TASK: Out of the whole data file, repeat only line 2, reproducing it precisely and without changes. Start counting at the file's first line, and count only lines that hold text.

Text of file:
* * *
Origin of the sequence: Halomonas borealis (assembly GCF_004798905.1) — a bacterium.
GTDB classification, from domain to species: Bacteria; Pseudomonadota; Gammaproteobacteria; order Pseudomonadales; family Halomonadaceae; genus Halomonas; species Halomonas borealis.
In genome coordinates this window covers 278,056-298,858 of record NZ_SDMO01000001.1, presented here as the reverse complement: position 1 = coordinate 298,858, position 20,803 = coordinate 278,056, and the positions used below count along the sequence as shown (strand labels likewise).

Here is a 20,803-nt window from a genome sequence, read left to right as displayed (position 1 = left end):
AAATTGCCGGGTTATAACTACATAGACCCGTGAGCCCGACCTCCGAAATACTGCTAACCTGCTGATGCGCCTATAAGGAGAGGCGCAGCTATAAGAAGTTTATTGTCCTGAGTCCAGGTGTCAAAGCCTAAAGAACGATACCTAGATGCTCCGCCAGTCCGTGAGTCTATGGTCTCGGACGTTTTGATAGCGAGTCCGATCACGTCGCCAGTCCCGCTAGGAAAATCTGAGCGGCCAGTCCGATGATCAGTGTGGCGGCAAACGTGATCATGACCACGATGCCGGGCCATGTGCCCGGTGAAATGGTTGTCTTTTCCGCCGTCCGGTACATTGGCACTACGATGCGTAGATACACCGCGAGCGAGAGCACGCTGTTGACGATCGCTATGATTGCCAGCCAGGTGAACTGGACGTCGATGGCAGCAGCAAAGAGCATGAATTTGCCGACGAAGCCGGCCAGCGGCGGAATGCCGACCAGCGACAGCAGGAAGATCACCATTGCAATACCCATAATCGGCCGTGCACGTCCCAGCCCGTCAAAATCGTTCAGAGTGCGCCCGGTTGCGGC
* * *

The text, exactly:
GTDB classification, from domain to species: Bacteria; Pseudomonadota; Gammaproteobacteria; order Pseudomonadales; family Halomonadaceae; genus Halomonas; species Halomonas borealis.